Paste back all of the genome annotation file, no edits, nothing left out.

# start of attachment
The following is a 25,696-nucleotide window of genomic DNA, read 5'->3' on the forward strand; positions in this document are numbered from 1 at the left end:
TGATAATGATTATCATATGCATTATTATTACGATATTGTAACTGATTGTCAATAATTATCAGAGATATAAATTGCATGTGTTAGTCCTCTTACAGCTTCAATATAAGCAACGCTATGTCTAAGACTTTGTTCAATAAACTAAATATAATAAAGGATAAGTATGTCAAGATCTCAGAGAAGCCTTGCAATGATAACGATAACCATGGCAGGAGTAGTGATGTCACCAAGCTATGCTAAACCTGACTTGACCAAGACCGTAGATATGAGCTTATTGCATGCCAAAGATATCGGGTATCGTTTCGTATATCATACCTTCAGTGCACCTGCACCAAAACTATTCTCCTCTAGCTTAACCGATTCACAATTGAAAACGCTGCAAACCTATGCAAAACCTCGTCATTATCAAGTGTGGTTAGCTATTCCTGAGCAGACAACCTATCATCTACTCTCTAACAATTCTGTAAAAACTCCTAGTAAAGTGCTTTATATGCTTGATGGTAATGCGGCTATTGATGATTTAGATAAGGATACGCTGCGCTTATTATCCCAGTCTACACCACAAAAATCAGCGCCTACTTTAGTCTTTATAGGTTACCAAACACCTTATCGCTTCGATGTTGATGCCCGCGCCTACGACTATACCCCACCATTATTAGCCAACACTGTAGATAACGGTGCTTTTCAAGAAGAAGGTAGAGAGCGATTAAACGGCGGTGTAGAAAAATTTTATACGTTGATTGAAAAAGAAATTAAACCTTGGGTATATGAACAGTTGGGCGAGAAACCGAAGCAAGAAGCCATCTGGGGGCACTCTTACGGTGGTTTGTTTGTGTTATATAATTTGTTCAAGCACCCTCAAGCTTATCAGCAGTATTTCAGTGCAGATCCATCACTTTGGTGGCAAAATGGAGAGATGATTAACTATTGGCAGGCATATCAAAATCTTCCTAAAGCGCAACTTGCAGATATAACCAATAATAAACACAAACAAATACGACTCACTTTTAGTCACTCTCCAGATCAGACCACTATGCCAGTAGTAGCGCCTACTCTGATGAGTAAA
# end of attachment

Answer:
The following is a 25,696-nucleotide window of genomic DNA, read 5'->3' on the forward strand; positions in this document are numbered from 1 at the left end:
TGATAATGATTATCATATGCATTATTATTACGATATTGTAACTGATTGTCAATAATTATCAGAGATATAAATTGCATGTGTTAGTCCTCTTACAGCTTCAATATAAGCAACGCTATGTCTAAGACTTTGTTCAATAAACTAAATATAATAAAGGATAAGTATGTCAAGATCTCAGAGAAGCCTTGCAATGATAACGATAACCATGGCAGGAGTAGTGATGTCACCAAGCTATGCTAAACCTGACTTGACCAAGACCGTAGATATGAGCTTATTGCATGCCAAAGATATCGGGTATCGTTTCGTATATCATACCTTCAGTGCACCTGCACCAAAACTATTCTCCTCTAGCTTAACCGATTCACAATTGAAAACGCTGCAAACCTATGCAAAACCTCGTCATTATCAAGTGTGGTTAGCTATTCCTGAGCAGACAACCTATCATCTACTCTCTAACAATTCTGTAAAAACTCCTAGTAAAGTGCTTTATATGCTTGATGGTAATGCGGCTATTGATGATTTAGATAAGGATACGCTGCGCTTATTATCCCAGTCTACACCACAAAAATCAGCGCCTACTTTAGTCTTTATAGGTTACCAAACACCTTATCGCTTCGATGTTGATGCCCGCGCCTACGACTATACCCCACCATTATTAGCCAACACTGTAGATAACGGTGCTTTTCAAGAAGAAGGTAGAGAGCGATTAAACGGCGGTGTAGAAAAATTTTATACGTTGATTGAAAAAGAAATTAAACCTTGGGTATATGAACAGTTGGGCGAGAAACCGAAGCAAGAAGCCATCTGGGGGCACTCTTACGGTGGTTTGTTTGTGTTATATAATTTGTTCAAGCACCCTCAAGCTTATCAGCAGTATTTCAGTGCAGATCCATCACTTTGGTGGCAAAATGGAGAGATGATTAACTATTGGCAGGCATATCAAAATCTTCCTAAAGCGCAACTTGCAGATATAACCAATAATAAACACAAACAAATACGACTCACTTTTAGTCACTCTCCAGATCAGACCACTATGCCAGTAGTAGCGCCTACTCTGATGAGTAAA